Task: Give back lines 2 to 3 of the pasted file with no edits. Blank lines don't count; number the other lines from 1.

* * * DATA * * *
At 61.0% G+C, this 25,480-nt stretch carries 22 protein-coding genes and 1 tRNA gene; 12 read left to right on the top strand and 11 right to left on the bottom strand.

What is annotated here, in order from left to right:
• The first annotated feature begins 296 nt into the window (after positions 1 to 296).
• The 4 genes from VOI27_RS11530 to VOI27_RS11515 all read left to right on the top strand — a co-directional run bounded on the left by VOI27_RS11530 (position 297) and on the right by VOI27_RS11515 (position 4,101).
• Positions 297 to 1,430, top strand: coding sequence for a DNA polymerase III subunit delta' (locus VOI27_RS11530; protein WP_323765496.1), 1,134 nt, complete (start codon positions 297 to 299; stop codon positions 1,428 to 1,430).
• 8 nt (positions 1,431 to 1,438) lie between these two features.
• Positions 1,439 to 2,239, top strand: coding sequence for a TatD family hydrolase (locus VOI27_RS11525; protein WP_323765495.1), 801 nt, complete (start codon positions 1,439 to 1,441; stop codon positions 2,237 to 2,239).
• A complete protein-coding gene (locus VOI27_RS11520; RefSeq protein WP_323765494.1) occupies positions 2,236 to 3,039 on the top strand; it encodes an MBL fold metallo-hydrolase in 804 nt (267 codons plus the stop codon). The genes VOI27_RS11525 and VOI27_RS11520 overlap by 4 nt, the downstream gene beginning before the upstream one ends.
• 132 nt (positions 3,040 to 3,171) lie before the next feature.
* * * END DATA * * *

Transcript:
What is annotated here, in order from left to right:
• The first annotated feature begins 296 nt into the window (after positions 1 to 296).